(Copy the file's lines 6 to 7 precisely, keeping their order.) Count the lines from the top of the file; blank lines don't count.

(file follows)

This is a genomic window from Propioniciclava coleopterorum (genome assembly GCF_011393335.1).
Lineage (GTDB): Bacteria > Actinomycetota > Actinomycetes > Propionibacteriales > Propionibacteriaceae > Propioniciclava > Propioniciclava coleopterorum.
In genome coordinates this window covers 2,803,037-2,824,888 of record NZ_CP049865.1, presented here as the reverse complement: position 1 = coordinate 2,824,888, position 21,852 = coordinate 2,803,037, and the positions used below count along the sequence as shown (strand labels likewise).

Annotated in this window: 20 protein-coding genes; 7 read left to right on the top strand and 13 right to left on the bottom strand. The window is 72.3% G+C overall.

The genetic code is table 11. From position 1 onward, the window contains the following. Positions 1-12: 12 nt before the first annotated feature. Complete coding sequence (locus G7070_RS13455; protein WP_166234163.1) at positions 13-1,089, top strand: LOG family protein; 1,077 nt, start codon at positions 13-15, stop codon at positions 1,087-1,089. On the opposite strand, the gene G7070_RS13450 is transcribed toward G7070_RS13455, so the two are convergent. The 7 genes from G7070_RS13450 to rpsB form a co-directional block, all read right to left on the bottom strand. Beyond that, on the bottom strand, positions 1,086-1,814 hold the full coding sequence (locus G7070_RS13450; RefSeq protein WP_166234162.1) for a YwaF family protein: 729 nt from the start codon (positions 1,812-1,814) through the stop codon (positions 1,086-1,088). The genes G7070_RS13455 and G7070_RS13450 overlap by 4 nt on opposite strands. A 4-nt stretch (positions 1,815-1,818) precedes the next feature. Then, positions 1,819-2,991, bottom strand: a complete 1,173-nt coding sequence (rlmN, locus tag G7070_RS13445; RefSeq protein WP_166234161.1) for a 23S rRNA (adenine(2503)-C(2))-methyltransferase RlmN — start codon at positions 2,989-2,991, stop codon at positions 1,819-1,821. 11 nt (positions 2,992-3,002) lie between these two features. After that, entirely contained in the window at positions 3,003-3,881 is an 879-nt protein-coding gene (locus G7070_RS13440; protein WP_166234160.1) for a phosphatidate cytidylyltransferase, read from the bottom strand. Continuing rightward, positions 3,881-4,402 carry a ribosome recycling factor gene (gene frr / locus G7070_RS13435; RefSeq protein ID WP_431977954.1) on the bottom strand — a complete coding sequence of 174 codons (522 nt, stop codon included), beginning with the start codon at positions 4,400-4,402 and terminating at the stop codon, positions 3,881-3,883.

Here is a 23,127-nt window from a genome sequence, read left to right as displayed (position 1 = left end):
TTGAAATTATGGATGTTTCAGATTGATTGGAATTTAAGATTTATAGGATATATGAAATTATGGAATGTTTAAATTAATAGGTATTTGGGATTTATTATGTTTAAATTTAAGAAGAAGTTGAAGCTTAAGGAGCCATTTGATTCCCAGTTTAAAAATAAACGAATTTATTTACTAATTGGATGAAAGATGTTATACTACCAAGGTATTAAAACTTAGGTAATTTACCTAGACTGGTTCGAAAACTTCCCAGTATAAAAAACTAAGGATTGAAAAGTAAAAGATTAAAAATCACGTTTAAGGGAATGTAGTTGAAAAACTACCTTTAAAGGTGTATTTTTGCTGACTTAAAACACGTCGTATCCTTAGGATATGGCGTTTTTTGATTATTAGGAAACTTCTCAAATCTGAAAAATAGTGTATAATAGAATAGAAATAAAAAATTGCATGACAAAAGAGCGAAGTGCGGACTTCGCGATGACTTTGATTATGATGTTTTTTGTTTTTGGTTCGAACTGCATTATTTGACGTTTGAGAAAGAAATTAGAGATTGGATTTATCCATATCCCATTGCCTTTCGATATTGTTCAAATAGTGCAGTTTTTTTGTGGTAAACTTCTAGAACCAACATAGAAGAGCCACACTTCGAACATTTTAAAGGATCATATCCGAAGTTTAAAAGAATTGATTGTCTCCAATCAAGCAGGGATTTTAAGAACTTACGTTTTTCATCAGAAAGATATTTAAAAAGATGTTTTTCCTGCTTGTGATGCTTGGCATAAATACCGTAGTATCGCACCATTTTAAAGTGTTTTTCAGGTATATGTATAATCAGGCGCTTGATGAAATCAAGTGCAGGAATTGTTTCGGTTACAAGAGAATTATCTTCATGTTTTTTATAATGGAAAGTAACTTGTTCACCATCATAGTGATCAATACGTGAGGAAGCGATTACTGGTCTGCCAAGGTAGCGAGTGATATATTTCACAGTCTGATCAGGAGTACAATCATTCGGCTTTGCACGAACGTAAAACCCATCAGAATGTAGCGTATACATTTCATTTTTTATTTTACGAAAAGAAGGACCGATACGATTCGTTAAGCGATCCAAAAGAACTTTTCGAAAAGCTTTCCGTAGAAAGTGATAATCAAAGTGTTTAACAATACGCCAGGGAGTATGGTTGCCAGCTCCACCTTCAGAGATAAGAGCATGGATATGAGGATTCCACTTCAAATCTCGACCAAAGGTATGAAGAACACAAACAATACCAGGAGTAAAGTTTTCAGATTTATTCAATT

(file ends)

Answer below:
Here is a 23,127-nt window from a genome sequence, read left to right as displayed (position 1 = left end):
TTGAAATTATGGATGTTTCAGATTGATTGGAATTTAAGATTTATAGGATATATGAAATTATGGAATGTTTAAATTAATAGGTATTTGGGATTTATTATGTTTAAATTTAAGAAGAAGTTGAAGCTTAAGGAGCCATTTGATTCCCAGTTTAAAAATAAACGAATTTATTTACTAATTGGATGAAAGATGTTATACTACCAAGGTATTAAAACTTAGGTAATTTACCTAGACTGGTTCGAAAACTTCCCAGTATAAAAAACTAAGGATTGAAAAGTAAAAGATTAAAAATCACGTTTAAGGGAATGTAGTTGAAAAACTACCTTTAAAGGTGTATTTTTGCTGACTTAAAACACGTCGTATCCTTAGGATATGGCGTTTTTTGATTATTAGGAAACTTCTCAAATCTGAAAAATAGTGTATAATAGAATAGAAATAAAAAATTGCATGACAAAAGAGCGAAGTGCGGACTTCGCGATGACTTTGATTATGATGTTTTTTGTTTTTGGTTCGAACTGCATTATTTGACGTTTGAGAAAGAAATTAGAGATTGGATTTATCCATATCCCATTGCCTTTCGATATTGTTCAAATAGTGCAGTTTTTTTGTGGTAAACTTCTAGAACCAACATAGAAGAGCCACACTTCGAACATTTTAAAGGATCATATCCGAAGTTTAAAAGAATTGATTGTCTCCAATCAAGCAGGGATTTTAAGAACTTACGTTTTTCATCAGAAAGATATTTAAAAAGATGTTTTTCCTGCTTGTGATGCTTGGCATAAATACCGTAGTATCGCACCATTTTAAAGTGTTTTTCAGGTATATGTATAATCAGGCGCTTGATGAAATCAAGTGCAGGAATTGTTTCGGTTACAAGAGAATTATCTTCATGTTTTTTATAATGGAAAGTAACTTGTTCACCATCATAGTGATCAATACGTGAGGAAGCGATTACTGGTCTGCCAAGGTAGCGAGTGATATATTTCACAGTCTGATCAGGAGTACAATCATTCGGCTTTGCACGAACGTAAAACCCATCAGAATGTAGCGTATACATTTCATTTTTTATTTTACGAAAAGAAGGACCGATACGATTCGTTAAGCGATCCAAAAGAACTTTTCGAAAAGCTTTCCGTAGAAAGTGATAATCAAAGTGTTTAACAATACGCCAGGGAGTATGGTTGCCAGCTCCACCTTCAGAGATAAGAGCATGGATATGAGGATTCCACTTCAAATCTCGACCAAAGGTATGAAGAACACAAACAATACCAGGAGTAAAGTTTTCAGATTTATTCAATT